An attack of this type exploits a system's configuration that allows an attacker to either directly access an executable file, for example through shell access; or in a possible worst case allows an attacker to upload a file and then execute it. Web servers, ftp servers, and message oriented middleware systems which have many integration points are particularly vulnerable, because both the programmers and the administrators must be in synch regarding the interfaces and the correct privileges for each interface.
  • Leverage Executable Code in Non-Executable Files
    An attack of this type exploits a system's trust in configuration and resource files, when the executable loads the resource (such as an image file or configuration file) the attacker has modified the file to either execute malicious code directly or manipulate the target process (e.g. application server) to execute based on the malicious configuration parameters. Since systems are increasingly interrelated mashing up resources from local and remote sources the possibility of this attack occurring is high. The attack can be directed at a client system, such as causing buffer overrun through loading seemingly benign image files, as in Microsoft Security Bulletin MS04-028 where specially crafted JPEG files could cause a buffer overrun once loaded into the browser. Another example targets clients reading pdf files. In this case the attacker simply appends javascript to the end of a legitimate url for a pdf (http://www.gnucitizen.org/blog/danger-danger-danger/) http://path/to/pdf/file.pdf#whatever_name_you_want=javascript:your_code_here The client assumes that they are reading a pdf, but the attacker has modified the resource and loaded executable javascript into the client's browser process. The attack can also target server processes. The attacker edits the resource or configuration file, for example a web.xml file used to configure security permissions for a J2EE app server, adding role name "public" grants all users with the public role the ability to use the administration functionality. The server trusts its configuration file to be correct, but when they are manipulated, the attacker gains full control.
  • Blue Boxing
    This type of attack against older telephone switches and trunks has been around for decades. A tone is sent by an adversary to impersonate a supervisor signal which has the effect of rerouting or usurping command of the line. While the US infrastructure proper may not contain widespread vulnerabilities to this type of attack, many companies are connected globally through call centers and business process outsourcing. These international systems may be operated in countries which have not upgraded Telco infrastructure and so are vulnerable to Blue boxing. Blue boxing is a result of failure on the part of the system to enforce strong authorization for administrative functions. While the infrastructure is different than standard current applications like web applications, there are historical lessons to be learned to upgrade the access control for administrative functions.
  • Restful Privilege Elevation
    Rest uses standard HTTP (Get, Put, Delete) style permissions methods, but these are not necessarily correlated generally with back end programs. Strict interpretation of HTTP get methods means that these HTTP Get services should not be used to delete information on the server, but there is no access control mechanism to back up this logic. This means that unless the services are properly ACL'd and the application's service implementation are following these guidelines then an HTTP request can easily execute a delete or update on the server side. The attacker identifies a HTTP Get URL such as http://victimsite/updateOrder, which calls out to a program to update orders on a database or other resource. The URL is not idempotent so the request can be submitted multiple times by the attacker, additionally, the attacker may be able to exploit the URL published as a Get method that actually performs updates (instead of merely retrieving data). This may result in malicious or inadvertent altering of data on the server.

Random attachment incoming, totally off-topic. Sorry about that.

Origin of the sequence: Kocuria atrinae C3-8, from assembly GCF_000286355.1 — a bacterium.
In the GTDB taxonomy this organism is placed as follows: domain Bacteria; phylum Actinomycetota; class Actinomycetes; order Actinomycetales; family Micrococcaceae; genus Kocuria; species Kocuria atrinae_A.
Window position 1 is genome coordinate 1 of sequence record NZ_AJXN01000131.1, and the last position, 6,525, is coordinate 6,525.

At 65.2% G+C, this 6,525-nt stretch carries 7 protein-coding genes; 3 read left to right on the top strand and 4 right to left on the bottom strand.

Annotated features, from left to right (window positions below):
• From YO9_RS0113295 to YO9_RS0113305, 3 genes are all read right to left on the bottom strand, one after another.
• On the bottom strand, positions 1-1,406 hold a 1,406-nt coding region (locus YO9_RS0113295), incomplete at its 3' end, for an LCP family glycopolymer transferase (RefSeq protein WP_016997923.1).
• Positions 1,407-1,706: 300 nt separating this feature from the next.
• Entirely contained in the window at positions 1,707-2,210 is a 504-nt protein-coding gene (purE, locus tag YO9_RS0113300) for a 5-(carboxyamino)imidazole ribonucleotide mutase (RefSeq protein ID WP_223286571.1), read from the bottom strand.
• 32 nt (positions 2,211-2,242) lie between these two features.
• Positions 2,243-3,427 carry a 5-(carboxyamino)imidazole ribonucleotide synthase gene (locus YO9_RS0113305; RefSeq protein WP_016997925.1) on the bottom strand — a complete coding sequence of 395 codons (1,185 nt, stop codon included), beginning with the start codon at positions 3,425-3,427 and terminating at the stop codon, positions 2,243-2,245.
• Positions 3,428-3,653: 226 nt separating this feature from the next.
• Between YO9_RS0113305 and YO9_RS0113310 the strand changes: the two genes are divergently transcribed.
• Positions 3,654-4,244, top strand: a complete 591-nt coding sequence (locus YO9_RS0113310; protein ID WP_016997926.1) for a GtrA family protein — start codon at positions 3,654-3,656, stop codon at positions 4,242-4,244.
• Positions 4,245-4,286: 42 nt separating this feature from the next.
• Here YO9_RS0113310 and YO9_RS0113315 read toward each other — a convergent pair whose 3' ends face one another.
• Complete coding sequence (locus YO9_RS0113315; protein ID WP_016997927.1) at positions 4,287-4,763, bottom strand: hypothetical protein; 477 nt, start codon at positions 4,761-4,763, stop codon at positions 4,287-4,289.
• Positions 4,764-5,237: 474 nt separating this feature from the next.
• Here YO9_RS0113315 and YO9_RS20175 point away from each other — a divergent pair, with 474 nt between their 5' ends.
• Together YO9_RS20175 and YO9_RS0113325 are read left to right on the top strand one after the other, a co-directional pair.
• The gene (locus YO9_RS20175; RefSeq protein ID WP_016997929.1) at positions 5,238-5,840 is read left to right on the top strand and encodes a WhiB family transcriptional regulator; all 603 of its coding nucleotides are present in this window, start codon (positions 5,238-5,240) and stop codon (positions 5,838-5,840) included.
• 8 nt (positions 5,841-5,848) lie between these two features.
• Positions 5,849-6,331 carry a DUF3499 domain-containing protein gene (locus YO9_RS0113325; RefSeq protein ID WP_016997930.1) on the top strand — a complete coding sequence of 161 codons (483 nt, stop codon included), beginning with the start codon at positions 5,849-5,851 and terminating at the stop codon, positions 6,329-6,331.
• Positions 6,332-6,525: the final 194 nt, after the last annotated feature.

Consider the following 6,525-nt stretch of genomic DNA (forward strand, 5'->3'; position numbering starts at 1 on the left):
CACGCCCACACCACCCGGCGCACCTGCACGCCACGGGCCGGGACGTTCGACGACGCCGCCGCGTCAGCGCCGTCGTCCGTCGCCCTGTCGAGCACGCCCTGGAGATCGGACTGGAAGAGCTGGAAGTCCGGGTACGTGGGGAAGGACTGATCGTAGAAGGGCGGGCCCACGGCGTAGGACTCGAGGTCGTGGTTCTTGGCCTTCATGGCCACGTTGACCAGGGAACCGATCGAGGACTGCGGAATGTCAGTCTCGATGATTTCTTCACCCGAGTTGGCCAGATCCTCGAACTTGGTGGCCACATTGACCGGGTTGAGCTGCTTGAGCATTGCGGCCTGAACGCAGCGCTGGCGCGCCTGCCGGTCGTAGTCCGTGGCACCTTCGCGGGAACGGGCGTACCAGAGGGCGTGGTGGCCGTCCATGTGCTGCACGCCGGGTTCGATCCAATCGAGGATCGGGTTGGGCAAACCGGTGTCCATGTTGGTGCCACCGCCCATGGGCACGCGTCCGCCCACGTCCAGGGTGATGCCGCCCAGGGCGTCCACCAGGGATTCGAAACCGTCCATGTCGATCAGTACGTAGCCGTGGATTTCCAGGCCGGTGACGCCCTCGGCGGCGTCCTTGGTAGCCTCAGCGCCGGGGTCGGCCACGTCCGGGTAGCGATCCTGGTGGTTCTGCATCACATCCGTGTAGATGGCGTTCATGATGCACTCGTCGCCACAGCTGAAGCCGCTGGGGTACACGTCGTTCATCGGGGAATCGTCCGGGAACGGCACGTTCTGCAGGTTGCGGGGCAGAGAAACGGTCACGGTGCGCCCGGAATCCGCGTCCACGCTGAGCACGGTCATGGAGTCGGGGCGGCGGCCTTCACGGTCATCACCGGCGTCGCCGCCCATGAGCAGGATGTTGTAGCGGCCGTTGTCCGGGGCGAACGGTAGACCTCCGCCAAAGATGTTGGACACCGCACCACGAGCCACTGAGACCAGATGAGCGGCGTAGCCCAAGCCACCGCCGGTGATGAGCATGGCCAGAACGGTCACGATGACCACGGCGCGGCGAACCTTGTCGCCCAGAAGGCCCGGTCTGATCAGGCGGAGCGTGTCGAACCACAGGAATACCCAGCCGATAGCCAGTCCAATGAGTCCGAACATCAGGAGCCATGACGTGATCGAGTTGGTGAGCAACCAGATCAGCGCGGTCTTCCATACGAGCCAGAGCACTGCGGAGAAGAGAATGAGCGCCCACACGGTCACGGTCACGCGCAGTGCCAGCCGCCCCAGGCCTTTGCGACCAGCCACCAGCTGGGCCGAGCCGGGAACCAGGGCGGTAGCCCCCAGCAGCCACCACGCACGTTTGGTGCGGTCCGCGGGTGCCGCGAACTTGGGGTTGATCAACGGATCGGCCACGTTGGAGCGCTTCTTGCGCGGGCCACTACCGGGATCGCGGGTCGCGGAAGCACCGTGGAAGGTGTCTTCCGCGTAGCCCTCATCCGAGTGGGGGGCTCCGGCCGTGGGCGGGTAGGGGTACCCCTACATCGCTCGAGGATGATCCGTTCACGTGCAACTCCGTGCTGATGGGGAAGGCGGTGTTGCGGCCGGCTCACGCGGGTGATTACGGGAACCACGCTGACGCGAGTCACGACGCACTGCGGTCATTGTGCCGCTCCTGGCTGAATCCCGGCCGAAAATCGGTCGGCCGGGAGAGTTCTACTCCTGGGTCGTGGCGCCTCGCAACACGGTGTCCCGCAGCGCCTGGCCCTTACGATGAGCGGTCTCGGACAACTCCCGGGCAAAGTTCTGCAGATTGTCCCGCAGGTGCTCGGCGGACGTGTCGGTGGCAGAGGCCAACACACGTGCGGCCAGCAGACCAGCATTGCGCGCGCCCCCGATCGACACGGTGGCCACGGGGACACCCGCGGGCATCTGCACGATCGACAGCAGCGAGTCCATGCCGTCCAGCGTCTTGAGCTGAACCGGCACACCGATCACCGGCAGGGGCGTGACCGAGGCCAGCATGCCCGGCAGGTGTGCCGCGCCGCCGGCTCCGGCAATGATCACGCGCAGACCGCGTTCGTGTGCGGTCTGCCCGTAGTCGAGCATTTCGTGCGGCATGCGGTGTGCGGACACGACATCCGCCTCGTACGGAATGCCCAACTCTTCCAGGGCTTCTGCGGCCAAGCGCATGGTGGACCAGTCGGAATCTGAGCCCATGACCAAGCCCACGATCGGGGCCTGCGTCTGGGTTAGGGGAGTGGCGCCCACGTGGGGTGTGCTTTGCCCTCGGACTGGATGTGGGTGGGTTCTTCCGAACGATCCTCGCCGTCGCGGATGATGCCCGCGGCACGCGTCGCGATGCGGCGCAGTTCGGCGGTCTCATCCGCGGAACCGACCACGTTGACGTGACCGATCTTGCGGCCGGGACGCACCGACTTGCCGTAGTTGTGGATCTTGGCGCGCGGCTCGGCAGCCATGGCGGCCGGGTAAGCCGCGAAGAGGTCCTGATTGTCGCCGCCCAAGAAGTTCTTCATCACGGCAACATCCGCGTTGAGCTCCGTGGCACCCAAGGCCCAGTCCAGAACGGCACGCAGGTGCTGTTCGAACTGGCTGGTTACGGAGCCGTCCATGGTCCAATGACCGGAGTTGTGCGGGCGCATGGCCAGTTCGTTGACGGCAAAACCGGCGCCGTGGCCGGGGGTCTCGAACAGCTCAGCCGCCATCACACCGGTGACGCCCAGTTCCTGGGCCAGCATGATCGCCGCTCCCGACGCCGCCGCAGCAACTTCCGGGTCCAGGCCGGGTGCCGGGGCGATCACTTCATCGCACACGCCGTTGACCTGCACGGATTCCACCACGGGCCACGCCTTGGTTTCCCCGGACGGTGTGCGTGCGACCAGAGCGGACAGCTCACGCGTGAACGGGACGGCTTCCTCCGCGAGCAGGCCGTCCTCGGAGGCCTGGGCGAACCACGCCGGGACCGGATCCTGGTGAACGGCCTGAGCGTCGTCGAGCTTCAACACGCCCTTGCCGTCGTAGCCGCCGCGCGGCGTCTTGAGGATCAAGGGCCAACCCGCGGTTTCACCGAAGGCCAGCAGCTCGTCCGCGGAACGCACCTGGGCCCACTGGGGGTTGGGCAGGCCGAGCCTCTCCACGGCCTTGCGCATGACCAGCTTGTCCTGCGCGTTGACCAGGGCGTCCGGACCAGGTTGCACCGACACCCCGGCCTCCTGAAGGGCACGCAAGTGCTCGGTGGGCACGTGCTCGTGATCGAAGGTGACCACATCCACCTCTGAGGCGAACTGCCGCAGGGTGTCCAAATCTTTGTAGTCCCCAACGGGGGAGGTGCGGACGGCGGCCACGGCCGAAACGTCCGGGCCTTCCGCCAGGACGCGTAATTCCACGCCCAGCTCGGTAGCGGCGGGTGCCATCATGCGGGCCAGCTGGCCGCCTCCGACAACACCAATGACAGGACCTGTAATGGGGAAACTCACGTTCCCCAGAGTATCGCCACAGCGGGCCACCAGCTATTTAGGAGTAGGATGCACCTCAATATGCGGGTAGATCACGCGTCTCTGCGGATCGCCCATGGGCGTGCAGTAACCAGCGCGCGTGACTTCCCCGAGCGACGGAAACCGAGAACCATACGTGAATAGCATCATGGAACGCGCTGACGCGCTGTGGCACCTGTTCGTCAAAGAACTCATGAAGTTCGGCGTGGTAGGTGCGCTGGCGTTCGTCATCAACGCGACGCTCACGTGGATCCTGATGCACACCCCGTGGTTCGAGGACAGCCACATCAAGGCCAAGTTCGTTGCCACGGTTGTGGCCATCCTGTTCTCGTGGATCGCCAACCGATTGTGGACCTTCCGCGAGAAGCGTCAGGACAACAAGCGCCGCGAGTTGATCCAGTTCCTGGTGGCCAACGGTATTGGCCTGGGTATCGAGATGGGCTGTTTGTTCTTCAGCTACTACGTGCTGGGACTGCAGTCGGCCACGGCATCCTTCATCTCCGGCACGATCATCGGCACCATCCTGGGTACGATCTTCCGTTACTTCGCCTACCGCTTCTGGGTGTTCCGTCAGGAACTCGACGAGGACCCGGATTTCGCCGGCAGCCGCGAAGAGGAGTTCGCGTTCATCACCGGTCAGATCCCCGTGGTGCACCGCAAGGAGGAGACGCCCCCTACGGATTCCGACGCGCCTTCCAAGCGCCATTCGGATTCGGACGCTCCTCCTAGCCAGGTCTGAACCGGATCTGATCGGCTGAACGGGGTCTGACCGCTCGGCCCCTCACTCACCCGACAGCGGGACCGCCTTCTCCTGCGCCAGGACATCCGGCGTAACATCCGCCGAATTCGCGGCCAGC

• Target Programs with Elevated Privileges
    This attack targets programs running with elevated privileges. The attacker would try to leverage a bug in the running program and get arbitrary code to execute with elevated privileges. For instance an attacker would look for programs that write to the system directories or registry keys (such as HKLM, which stores a number of critical Windows environment variables). These programs are typically running with elevated privileges and have usually not been designed with security in mind. Such programs are excellent exploit targets because they yield lots of power when they break. The malicious user try to execute its code at the same level as a privileged system call.
  • Manipulating Input to File System Calls
    An attacker manipulates inputs to the target software which the target software passes to file system calls in the OS. The goal is to gain access to, and perhaps modify, areas of the file system that the target software did not intend to be accessible.
Access
VectorComplexityAuthentication
NETWORK LOW NONE
Impact
ConfidentialityIntegrityAvailability
COMPLETE COMPLETE COMPLETE
exploit-db via4
description Multiple Toshiba e-Studio Devices Security Bypass Vulnerability. CVE-2012-1239. Remote exploits for multiple platform
id EDB-ID:36238
last seen 2016-02-04
modified 2011-10-17
published 2011-10-17
reporter Deral Heiland PercX
source https://www.exploit-db.com/download/36238/
title Multiple Toshiba e-Studio Devices Security Bypass Vulnerability
refmap via4
confirm http://www.toshibatec.co.jp/information/2012/20120405/
jvn JVN#92830293
jvndb JVNDB-2012-000028
Last major update 09-04-2012 - 00:00
Published 06-04-2012 - 15:55